Since the GDPR was introduced across the EU and the UK in 2018, countless businesses have found themselves on the wrong side of the law, including some of the world's most recognised brands.
- What to do if you suspect a data breach
- The Most Common Data Breaches
- How to Avoid Common Data Breaches
- Penalties for breaching GDPR
The GDPR provides constant consumer protection and guides how our businesses should handle personal data. It is important to allow it to do just that. By adhering to the regulation, businesses can avoid penalties and uphold the GDPR's purpose.
What to do if you suspect a data breach
If you suspect a breach, be upfront about it immediately. Any staff training should encourage your employees to come forward, even if they think it’s a near-miss. You have 72 hours to tell the ICO about a reportable breach, and the clock runs from when you discover it.
Keep proper details. Find out and record what happened, who is involved, what you're doing about it, and the timeline. Your main priority is to find out what happened to the affected data. If it’s recoverable, do it immediately.
Assess the risk and, if high, protect impacted people by giving them specific and clear advice on the steps they can take. Submit your report to the ICO. If you’re unsure if the breach is reportable, use the ICOs self-assessment tool.
The Most Common Data Breaches
The UK’s Information Commissioners Office (ICO) has outlined the six most common data breaches.
1. Access by an unauthorised third party
Typically, from malware, ransomware or hacking – often enabled by systems that are old or haven’t had adequate or the latest protection installed or updated.
2. Sending personal data to the wrong person
We're only human. In busy or stressful times, mistakes happen. Unfortunately, where data's concerned, the consequences can hit home hard.
3. Deliberate or accidental action (or inaction) by a controller or processor
We all like to think the people we work with are scrupulously honest, but the opportunity to sell lucrative sensitive information may be difficult to resist for a few, especially in tough economic times. Equally, someone who left the firm under a cloud may take advantage, especially if they still have access.
4. Loss of availability of personal data
Sometimes, systems and files give up the ghost, corrupting, losing or destroying data. Hard copies can be mislaid, misfiled or accidentally shredded. If these are your only records, the data's gone for good.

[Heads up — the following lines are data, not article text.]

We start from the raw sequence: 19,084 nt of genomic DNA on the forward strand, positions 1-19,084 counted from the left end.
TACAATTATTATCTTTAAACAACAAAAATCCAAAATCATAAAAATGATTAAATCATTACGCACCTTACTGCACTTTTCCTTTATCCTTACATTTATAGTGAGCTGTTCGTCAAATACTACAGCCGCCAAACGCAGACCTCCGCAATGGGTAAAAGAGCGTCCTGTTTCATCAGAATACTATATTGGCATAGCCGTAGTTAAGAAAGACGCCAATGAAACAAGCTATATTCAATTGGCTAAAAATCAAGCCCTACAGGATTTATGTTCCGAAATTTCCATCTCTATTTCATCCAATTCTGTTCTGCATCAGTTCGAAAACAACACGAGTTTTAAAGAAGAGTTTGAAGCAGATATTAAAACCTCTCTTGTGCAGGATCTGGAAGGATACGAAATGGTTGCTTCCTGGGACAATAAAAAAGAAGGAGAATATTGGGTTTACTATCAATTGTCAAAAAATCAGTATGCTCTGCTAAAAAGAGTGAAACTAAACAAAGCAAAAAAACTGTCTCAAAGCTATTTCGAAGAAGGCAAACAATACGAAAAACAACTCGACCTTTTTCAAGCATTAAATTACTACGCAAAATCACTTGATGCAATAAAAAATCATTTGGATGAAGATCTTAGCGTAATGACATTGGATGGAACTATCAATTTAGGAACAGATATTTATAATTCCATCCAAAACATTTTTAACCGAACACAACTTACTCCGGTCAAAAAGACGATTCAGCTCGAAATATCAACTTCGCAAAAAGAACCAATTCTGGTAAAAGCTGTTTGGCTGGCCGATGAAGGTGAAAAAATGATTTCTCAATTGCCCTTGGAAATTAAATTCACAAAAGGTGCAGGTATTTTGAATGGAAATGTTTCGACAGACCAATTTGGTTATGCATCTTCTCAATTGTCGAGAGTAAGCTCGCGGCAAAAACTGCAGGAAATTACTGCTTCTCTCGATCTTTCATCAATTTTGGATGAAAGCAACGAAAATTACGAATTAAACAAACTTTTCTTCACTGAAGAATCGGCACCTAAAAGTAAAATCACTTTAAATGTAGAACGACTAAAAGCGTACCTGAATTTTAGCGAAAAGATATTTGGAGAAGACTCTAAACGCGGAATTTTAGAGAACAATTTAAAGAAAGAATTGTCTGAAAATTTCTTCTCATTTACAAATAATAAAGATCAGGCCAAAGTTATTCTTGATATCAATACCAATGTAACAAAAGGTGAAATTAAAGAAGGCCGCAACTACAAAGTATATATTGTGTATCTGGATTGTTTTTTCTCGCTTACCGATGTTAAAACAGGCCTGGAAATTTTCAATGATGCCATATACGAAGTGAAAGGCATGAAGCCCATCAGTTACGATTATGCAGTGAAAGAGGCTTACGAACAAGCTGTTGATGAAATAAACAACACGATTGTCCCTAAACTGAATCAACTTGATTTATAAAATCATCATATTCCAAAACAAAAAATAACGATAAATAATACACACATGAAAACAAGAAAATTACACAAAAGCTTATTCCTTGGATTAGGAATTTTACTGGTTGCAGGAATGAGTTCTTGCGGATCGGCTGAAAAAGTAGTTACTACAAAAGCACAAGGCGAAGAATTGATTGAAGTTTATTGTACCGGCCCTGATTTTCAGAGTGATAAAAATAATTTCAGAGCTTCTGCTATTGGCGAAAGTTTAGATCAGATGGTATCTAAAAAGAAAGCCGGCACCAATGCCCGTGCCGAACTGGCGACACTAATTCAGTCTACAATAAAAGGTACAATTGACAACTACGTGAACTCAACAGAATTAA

5. Lost or stolen devices containing personal data
Is there anyone who hasn’t had that sinking feeling of leaving a laptop, tablet or smartphone somewhere? And if the device doesn’t have secure password protection, criminals can quickly exploit personal information for fraud.
6. Altering personal data without permission
As well as the chance of hackers gaining access and changing passwords, staff members may change personal information to deceive or misrepresent the information. Even making minor tweaks to say someone’s age to fulfil an email campaign list still infringes the regulations.
How to Avoid Common Data Breaches
First, conduct a risk assessment to discover the current state of play, such as the ICO's impact assessment template. It should aim to tell you the likelihood of a GDPR breach and its potential consequences so you can prioritise your resources.
The ICO also suggests several actionable steps which can reduce your risk of committing the common GDPR breaches mentioned above:
A. Store data securely
Helps prevent third-party access or misuse if a device is stolen. When dealing with sensitive information, ensure you have the strongest possible online security. Given the potential consequences, this isn’t the time to settle for the simplest and cheapest option. Criminals are increasingly tech-savvy, so you need to keep one step ahead.